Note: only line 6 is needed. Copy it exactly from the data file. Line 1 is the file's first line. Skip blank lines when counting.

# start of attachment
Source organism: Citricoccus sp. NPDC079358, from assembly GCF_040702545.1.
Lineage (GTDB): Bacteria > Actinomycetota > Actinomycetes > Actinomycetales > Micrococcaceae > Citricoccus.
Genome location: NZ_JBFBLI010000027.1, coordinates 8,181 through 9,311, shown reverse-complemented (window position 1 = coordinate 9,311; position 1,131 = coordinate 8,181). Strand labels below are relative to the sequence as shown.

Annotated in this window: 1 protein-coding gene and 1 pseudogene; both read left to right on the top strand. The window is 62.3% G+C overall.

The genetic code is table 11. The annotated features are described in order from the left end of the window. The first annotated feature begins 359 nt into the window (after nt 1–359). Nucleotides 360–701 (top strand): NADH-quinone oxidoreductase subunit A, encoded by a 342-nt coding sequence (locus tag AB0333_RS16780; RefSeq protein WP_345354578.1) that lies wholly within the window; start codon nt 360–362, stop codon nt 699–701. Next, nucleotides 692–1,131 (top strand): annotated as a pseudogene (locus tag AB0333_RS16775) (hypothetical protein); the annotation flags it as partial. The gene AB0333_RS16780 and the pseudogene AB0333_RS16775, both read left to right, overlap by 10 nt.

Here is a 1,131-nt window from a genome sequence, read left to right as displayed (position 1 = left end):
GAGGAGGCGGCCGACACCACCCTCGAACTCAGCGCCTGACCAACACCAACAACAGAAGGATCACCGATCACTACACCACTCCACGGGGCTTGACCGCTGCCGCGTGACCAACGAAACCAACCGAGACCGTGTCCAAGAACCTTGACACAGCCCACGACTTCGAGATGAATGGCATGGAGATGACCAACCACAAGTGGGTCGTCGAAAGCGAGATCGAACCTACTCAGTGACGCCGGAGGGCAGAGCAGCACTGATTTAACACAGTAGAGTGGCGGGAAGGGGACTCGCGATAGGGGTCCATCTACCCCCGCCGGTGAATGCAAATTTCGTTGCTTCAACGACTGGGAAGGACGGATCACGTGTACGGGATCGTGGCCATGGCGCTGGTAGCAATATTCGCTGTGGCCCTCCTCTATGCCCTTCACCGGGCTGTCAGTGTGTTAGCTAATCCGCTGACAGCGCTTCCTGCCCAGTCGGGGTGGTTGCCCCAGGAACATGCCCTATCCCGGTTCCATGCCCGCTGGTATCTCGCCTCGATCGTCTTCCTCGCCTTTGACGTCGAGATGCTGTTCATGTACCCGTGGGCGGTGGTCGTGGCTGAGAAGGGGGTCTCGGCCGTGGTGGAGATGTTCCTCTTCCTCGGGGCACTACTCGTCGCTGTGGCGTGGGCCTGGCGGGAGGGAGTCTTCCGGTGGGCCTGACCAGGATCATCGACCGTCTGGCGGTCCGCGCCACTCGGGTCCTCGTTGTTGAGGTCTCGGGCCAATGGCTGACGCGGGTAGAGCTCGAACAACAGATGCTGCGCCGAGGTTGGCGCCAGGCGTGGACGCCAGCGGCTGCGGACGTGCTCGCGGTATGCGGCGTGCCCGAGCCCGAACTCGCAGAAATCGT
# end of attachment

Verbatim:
Here is a 1,131-nt window from a genome sequence, read left to right as displayed (position 1 = left end):